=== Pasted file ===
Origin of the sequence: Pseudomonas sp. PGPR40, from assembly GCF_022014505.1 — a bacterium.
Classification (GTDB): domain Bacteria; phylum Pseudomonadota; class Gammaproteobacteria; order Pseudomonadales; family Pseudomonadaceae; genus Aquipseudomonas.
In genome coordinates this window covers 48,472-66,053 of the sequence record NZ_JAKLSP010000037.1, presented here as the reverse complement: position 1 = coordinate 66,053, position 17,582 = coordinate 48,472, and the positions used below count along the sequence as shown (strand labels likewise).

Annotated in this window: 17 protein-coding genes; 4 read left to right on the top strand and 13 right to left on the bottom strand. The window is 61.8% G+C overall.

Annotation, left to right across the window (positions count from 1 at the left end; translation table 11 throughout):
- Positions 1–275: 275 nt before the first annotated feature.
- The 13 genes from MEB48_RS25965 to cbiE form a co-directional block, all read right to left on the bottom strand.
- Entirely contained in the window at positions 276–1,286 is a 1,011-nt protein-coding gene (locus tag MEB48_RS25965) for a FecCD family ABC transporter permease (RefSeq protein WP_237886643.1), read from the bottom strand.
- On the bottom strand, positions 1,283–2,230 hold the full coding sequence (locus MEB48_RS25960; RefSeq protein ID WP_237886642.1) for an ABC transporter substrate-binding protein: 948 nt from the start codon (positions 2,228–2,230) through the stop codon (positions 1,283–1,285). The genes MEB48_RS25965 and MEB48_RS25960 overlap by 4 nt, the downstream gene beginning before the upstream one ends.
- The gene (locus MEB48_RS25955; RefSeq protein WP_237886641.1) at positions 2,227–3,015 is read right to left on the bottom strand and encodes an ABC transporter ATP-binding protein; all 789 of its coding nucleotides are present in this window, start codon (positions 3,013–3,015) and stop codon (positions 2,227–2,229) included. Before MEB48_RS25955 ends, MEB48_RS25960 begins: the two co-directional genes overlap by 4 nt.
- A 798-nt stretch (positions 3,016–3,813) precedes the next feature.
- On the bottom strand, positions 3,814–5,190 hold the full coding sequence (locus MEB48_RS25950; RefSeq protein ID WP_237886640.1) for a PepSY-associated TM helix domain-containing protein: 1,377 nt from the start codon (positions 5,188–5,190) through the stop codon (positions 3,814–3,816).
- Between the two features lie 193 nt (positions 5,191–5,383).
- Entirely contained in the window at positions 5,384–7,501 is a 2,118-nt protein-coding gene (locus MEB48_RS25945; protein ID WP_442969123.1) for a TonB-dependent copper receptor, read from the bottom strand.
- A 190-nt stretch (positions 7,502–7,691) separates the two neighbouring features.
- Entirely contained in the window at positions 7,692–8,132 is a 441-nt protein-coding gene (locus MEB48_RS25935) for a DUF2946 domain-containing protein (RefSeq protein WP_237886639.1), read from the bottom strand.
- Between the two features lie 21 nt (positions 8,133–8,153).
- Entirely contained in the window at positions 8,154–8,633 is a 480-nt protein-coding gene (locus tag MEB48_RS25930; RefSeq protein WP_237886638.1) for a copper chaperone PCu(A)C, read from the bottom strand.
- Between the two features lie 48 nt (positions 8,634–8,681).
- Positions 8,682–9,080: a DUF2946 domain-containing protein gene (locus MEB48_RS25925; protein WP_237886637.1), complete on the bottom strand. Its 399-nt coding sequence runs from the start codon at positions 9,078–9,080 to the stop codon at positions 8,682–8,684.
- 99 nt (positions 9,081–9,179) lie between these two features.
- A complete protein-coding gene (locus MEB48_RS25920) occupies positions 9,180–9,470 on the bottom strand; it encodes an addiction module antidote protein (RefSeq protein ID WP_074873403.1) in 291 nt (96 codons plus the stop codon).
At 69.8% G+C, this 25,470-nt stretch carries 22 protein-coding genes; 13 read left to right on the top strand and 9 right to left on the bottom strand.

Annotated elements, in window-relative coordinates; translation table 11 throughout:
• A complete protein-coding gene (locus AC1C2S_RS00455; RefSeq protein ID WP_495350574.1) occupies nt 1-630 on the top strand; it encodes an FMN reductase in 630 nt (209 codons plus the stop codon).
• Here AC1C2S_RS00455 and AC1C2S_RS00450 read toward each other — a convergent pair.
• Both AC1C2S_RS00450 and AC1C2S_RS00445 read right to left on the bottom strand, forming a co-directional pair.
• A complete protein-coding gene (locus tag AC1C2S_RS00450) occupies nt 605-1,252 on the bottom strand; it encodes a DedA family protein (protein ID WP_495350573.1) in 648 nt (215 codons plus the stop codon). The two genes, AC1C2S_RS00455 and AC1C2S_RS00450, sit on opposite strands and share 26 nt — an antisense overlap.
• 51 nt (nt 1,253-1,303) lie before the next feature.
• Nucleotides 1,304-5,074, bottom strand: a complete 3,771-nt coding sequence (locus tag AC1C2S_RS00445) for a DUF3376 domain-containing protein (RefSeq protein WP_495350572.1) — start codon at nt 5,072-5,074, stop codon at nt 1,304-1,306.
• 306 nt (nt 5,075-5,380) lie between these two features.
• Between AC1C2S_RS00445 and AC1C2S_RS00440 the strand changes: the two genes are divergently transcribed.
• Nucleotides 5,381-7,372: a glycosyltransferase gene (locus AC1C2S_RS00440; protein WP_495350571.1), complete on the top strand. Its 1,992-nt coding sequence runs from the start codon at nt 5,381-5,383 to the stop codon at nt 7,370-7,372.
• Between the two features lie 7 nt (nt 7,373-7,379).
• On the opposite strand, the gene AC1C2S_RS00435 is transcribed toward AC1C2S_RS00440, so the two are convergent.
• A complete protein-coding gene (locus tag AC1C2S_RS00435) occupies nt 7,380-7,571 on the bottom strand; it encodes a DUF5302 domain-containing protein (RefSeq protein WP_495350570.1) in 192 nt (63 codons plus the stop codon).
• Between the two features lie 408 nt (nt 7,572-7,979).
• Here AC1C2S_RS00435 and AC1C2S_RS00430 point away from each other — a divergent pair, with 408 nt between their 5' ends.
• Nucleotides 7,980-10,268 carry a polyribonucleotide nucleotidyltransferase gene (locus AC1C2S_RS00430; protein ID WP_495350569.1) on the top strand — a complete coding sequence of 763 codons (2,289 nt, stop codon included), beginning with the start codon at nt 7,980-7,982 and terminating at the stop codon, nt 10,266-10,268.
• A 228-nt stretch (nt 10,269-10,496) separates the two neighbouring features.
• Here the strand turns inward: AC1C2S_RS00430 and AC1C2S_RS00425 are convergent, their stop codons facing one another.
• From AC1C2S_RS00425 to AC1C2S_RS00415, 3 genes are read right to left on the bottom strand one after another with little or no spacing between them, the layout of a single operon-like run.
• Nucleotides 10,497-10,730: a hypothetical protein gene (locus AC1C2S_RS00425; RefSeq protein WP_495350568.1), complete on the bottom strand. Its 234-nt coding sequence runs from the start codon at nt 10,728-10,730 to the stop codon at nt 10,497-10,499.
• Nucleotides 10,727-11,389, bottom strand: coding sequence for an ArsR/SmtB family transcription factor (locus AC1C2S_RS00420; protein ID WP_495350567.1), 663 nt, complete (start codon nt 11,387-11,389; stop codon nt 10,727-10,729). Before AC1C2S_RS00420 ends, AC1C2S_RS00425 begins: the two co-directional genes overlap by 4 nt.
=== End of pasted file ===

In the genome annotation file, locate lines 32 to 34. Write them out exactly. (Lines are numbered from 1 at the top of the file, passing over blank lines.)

• Between AC1C2S_RS00445 and AC1C2S_RS00440 the strand changes: the two genes are divergently transcribed.
• Nucleotides 5,381-7,372: a glycosyltransferase gene (locus AC1C2S_RS00440; protein WP_495350571.1), complete on the top strand. Its 1,992-nt coding sequence runs from the start codon at nt 5,381-5,383 to the stop codon at nt 7,370-7,372.
• Between the two features lie 7 nt (nt 7,373-7,379).